Over 60,000 freight tonnes of pink cargo – it’s quite a sight and not one heavy lift specialists are used to encountering. But the Trans Global Projects Group (TGP) welcomed the chance to recently deliver the uniquely coloured shipment to a mining site in Western Australia.
Contracted by a global manufacturer of modular machinery and equipment, TGP headed up project logistics management to deliver 62 modules – all painted in a bright pink hue – to a mining site near Newman, Australia. As a committed supporter of breast cancer awareness, the mine owner encourages its suppliers to paint their equipment pink, and these modules were no exception.
TGP chartered three ocean vessels to carry the modules from Dalian, China, to Port Headland, Australia. After discharging the cargo in Port Hedland, TGP then carried the modules 400 km to the mining site.
Although the cargo measured up to 15 m in width, the only available route to the mining site was a single lane highway, which made carrying the oversized load the necessary 400 km extremely challenging. Aware of the complexities the road presented, the TGP team developed a detailed traffic management plan with local road authorities in Australia. In total, the modules moved weighed 68,000 freight tonnes – with the heaviest lift being 211 mt.
Prior to being sent, the modules underwent a multifaceted decontamination process in order to adhere to Australia’s strict biosecurity requirements. To ensure a timely delivery, extensive route surveys, customs documentations and adherence to strict on-site requirements were crucial. TGP drew up a staging plan with local port authorities, liaised closely with customs offices and carried out an extensive lift engineering review.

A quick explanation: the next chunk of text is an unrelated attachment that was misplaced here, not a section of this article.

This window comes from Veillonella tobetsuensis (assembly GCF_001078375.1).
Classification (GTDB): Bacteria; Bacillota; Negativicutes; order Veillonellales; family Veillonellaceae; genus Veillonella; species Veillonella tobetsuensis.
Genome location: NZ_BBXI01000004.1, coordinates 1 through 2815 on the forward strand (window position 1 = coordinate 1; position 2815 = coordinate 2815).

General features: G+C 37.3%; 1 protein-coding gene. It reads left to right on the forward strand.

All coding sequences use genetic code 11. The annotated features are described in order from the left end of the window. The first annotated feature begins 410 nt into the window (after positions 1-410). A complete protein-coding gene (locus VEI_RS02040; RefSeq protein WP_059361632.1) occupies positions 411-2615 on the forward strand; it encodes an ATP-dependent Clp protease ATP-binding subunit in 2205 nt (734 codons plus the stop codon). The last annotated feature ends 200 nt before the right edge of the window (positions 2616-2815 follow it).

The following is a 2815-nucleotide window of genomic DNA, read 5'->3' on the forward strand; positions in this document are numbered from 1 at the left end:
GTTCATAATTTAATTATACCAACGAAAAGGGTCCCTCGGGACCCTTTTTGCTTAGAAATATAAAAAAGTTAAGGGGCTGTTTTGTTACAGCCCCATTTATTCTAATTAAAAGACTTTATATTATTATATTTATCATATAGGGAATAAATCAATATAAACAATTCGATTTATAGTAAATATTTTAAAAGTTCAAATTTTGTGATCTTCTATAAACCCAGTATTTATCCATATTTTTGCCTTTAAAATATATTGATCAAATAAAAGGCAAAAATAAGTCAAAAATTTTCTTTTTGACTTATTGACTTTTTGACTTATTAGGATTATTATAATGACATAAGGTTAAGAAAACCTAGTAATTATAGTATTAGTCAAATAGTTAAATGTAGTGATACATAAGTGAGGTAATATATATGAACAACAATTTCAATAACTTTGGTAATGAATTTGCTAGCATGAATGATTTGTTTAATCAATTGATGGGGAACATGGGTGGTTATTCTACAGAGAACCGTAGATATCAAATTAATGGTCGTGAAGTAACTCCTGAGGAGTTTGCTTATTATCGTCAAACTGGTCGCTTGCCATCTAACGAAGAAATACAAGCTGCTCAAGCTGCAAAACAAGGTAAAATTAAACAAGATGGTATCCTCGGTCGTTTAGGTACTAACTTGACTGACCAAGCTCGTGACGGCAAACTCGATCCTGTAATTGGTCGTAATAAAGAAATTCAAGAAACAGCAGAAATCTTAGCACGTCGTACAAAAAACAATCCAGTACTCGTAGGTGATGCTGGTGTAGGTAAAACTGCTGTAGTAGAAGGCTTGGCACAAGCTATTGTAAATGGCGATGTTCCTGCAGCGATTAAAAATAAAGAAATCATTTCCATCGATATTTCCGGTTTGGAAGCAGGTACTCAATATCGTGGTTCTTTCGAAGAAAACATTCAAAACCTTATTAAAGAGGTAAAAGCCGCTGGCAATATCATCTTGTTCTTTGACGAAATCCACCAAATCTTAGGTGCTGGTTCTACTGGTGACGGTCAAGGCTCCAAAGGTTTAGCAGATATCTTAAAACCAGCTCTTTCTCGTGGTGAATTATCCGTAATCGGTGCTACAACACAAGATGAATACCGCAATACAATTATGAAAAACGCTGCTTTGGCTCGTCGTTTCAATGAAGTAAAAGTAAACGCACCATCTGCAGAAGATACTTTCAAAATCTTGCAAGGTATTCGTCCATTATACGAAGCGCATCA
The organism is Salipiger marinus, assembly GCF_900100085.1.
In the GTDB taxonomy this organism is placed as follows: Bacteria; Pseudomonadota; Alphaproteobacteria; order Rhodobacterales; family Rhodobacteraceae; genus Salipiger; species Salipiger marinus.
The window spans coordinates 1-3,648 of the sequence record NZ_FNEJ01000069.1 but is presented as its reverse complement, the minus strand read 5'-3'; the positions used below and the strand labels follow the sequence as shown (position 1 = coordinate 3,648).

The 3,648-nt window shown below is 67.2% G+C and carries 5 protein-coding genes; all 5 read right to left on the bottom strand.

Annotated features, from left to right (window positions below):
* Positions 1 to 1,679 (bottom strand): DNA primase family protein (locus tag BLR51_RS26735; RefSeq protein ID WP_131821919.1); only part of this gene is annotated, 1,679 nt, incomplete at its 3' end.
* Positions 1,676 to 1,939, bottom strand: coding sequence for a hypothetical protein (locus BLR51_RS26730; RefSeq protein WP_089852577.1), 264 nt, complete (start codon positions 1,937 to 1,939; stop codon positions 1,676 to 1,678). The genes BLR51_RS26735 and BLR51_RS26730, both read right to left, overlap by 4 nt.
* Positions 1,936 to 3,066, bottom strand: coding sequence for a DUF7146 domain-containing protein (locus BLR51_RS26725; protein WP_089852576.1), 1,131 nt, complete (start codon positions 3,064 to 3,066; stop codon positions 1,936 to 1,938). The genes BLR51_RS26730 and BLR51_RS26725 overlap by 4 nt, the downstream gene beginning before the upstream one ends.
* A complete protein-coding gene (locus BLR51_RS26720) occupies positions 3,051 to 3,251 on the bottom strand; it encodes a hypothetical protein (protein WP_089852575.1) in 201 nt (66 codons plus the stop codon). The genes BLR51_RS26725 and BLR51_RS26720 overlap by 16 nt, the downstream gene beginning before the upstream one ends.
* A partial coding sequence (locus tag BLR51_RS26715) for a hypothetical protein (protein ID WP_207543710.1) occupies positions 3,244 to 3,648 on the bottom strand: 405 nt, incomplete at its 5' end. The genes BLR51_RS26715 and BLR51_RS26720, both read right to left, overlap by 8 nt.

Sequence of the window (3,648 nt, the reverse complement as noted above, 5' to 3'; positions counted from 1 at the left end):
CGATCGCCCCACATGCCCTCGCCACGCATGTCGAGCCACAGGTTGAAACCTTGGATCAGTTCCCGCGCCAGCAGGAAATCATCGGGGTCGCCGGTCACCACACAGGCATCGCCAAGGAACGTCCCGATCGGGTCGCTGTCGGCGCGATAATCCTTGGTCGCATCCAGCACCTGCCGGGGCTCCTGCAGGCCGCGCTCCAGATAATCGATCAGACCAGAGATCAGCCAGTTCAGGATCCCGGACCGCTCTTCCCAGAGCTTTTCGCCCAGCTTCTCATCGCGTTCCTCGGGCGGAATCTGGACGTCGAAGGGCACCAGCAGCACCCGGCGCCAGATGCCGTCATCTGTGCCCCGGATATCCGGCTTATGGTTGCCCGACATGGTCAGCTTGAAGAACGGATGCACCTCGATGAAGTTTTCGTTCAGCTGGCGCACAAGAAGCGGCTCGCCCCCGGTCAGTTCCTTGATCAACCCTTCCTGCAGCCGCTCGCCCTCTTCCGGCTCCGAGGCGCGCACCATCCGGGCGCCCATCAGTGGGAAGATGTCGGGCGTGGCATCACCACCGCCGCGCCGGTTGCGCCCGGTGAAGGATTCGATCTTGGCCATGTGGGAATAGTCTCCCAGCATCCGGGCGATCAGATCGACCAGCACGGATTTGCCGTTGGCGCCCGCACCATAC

“Through expert planning, innovative engineering and careful coordination, our team was able to successfully deliver these modules, despite the particularly challenging conditions,” says Colin Charnock, TGP’s CEO. “We are very proud to have helped our client support such an important cause with the delivery of these pink modules. Thanks to the diligent and tireless efforts of our team, these modules will now help the mine further demonstrate its commitment to breast cancer prevention, diagnosis, treatment and survival.”
The executive chairman of the mine began employing pink mining equipment in 2016, when the entire truck fleet at the iron ore mine was painted pink. Since then, many other equipment pieces have been dipped in the bright hue, and after successfully delivering the mine’s new modules, the TGP team celebrated the project’s success amidst the mining site’s pink parade.